Is hydro sustainable?

Author:Flerrie, Isaac
Position::Power for Africa - Letter to the editor
 
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In considering the various solutions to meeting Africa's current and future energy requirements ('Powering Africa'--African Business, January 2010 issue), you comment on the "sizable negative side effects [that] accompany nuclear and large hydro schemes" without spelling out their impacts in detail. And yet, while nuclear seems to be out of the equation for Africa for the present, hydroelectric generation developments are being encouraged in some quarters as a way to boost Africa's economic growth. It is being implied that major hydro schemes are a comparatively benign energy source, but a number of experts disagree.

In general, hydroelectric dams involve construction that requires the production of thousands of tons of concrete--a process responsible for generating carbon emissions. Dams also involve the building of large, expensive grid infrastructure to carry the power they generate to end users, whether residential or industrial consumers.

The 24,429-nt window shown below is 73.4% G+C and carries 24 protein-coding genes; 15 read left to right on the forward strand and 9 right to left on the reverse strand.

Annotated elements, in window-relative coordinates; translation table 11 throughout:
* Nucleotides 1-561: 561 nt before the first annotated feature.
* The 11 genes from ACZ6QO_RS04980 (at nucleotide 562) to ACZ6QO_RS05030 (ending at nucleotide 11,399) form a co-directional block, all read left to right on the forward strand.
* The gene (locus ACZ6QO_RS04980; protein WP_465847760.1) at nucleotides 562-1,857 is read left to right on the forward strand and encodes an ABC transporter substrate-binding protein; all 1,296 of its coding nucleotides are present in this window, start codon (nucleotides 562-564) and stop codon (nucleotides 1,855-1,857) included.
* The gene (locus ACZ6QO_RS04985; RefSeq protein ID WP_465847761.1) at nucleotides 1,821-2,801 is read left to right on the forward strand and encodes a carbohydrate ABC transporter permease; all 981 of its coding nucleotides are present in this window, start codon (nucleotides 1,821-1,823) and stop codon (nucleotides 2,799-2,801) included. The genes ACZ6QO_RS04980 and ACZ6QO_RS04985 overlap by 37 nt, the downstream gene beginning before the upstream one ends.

This has cost implications and other problems--usually dams are located some distance from populated areas.

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But, along with this problem, the construction of large dams completely changes the relationship of water and land and that has the potential to damage delicate ecosystems.

Furthermore, dams invariably hold back the sediment load normally found in a river flow. As well as contributing to downstream erosion, this sediment contains organic matter that usually builds up behind a dam wall. It will over time decompose and emit methane--a powerful greenhouse gas.

It is also known that the reservoirs behind dam walls built in tropical regions provide...

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